As a general matter, I enjoy watching the political theater of Washington pile-ons, but I try to avoid being too gratuitous in participating in them.
Perhaps the lobbyist in me sees too many shades of gray, and I get worn down by the sanctimonious 20-20 hindsight of the chattering class. That said, what Republican insurance lobbyist didn’t love the “Saturday Night Live” and Jon Stewart takedowns of the botched Obamacare exchange rollout?
First, a few comments on it, and second, what will it all mean to commercial insurance benefit brokers, anyway?
On February 7 of this year, the head of the federal exchange, Gary Cohen (technically the director of the Department of Health and Human Service’s Center for Consumer Information and Insurance Oversight), kindly spoke and answered questions at The Council’s legislative conference in Washington. We’ve known Gary since his days as the general counsel of the California Department of Insurance during Eliot Spitzer’s painfully uncomfortable inquisition on broker compensation. Gary’s a consumer activist at heart but a good and fair and incredibly dedicated civil servant. Tim Byrne of M3 Insurance in Madison, Wis., (currently our chairman of the Council of Employee Benefits Executives) gently prodded Cohen on the issue of the exchange rollout—something to the effect of, “Notwithstanding all your optimism and hard work, what if the exchange just isn’t ready to launch in October?”
Cohen’s answer was unequivocal. “It will be open for enrollment on October 1,” he said, with a dramatic emphasis on the word will.
I’m struck by that moment because now, with the benefit of hindsight, it was crystal clear that no matter what—no matter how ill-prepared the website was—this was a man with a loaded gun to his head. The federal exchange had to go online in October even if it was a mess. And we all know now how much of a mess it was.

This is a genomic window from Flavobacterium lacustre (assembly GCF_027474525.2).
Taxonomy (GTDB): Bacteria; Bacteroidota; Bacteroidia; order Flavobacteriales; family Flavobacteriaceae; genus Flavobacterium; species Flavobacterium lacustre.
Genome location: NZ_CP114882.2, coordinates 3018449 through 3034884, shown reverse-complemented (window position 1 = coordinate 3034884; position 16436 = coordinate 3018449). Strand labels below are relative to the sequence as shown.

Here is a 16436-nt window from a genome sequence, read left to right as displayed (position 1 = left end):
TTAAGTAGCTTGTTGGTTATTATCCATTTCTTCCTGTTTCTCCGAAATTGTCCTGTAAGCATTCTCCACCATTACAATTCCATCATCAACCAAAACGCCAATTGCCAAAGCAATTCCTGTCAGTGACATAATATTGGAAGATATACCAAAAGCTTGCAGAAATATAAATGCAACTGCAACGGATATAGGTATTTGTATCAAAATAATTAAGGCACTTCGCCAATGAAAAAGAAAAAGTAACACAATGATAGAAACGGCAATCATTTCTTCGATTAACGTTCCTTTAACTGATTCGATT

Everybody has their thoughts on what went wrong, but two items strike me. The first is the point articulated by our colleague, David Merritt, of Leavitt Partners. David noted the subcontractors for the exchange are the kinds of firms that are very good at responding to federal government Request For Proposals. Notably, those subcontractors did not include technology innovators like Google, Facebook or Amazon. The biggest expansion of the Great Society in decades begged for more than standard-issue government procurement.
The smoking gun to underscore this failure was a memo The Washington Post reported about in November. The memo was written by David Cutler, a Harvard economist and health-reform advisor to the 2008 Obama campaign, and addressed to Larry Summers, then the White House’s top economic advisor. “For health reform to be successful, the relevant people need a vision about health system transformation and the managerial ability to carry out that vision,” Cutler wrote. “I do not believe the relevant members of the administration understand the president’s vision or have the capability to carry it out.” Cutler’s memo was eerily prescient, as he wrote it on May 11, 2010.